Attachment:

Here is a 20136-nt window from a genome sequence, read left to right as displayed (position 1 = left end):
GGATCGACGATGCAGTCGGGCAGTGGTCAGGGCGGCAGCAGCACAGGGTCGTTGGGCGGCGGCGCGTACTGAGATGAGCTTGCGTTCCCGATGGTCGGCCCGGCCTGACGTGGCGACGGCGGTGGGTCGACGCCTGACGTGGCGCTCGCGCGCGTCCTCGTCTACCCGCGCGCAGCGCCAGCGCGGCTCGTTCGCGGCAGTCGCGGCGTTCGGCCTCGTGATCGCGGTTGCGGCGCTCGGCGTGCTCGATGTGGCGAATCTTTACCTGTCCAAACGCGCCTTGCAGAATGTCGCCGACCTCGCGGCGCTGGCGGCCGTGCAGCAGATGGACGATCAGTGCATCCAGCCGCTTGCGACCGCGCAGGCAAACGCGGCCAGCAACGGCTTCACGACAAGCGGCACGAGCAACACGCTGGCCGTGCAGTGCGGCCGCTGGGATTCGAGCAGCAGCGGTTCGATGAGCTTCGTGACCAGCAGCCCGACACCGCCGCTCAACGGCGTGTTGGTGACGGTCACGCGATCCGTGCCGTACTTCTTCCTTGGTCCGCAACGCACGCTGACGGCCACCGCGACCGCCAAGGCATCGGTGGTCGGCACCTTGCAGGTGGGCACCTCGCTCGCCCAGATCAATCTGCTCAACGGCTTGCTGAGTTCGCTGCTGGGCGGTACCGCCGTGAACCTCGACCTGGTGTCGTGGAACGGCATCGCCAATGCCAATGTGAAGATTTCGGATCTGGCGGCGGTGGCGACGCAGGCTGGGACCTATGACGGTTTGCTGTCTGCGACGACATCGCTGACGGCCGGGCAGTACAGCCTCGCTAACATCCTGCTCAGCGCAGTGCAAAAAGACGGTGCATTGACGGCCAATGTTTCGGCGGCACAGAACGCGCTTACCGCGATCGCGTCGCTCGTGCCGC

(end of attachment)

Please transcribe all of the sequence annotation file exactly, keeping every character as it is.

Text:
Here is a 20136-nt window from a genome sequence, read left to right as displayed (position 1 = left end):
GGATCGACGATGCAGTCGGGCAGTGGTCAGGGCGGCAGCAGCACAGGGTCGTTGGGCGGCGGCGCGTACTGAGATGAGCTTGCGTTCCCGATGGTCGGCCCGGCCTGACGTGGCGACGGCGGTGGGTCGACGCCTGACGTGGCGCTCGCGCGCGTCCTCGTCTACCCGCGCGCAGCGCCAGCGCGGCTCGTTCGCGGCAGTCGCGGCGTTCGGCCTCGTGATCGCGGTTGCGGCGCTCGGCGTGCTCGATGTGGCGAATCTTTACCTGTCCAAACGCGCCTTGCAGAATGTCGCCGACCTCGCGGCGCTGGCGGCCGTGCAGCAGATGGACGATCAGTGCATCCAGCCGCTTGCGACCGCGCAGGCAAACGCGGCCAGCAACGGCTTCACGACAAGCGGCACGAGCAACACGCTGGCCGTGCAGTGCGGCCGCTGGGATTCGAGCAGCAGCGGTTCGATGAGCTTCGTGACCAGCAGCCCGACACCGCCGCTCAACGGCGTGTTGGTGACGGTCACGCGATCCGTGCCGTACTTCTTCCTTGGTCCGCAACGCACGCTGACGGCCACCGCGACCGCCAAGGCATCGGTGGTCGGCACCTTGCAGGTGGGCACCTCGCTCGCCCAGATCAATCTGCTCAACGGCTTGCTGAGTTCGCTGCTGGGCGGTACCGCCGTGAACCTCGACCTGGTGTCGTGGAACGGCATCGCCAATGCCAATGTGAAGATTTCGGATCTGGCGGCGGTGGCGACGCAGGCTGGGACCTATGACGGTTTGCTGTCTGCGACGACATCGCTGACGGCCGGGCAGTACAGCCTCGCTAACATCCTGCTCAGCGCAGTGCAAAAAGACGGTGCATTGACGGCCAATGTTTCGGCGGCACAGAACGCGCTTACCGCGATCGCGTCGCTCGTGCCGC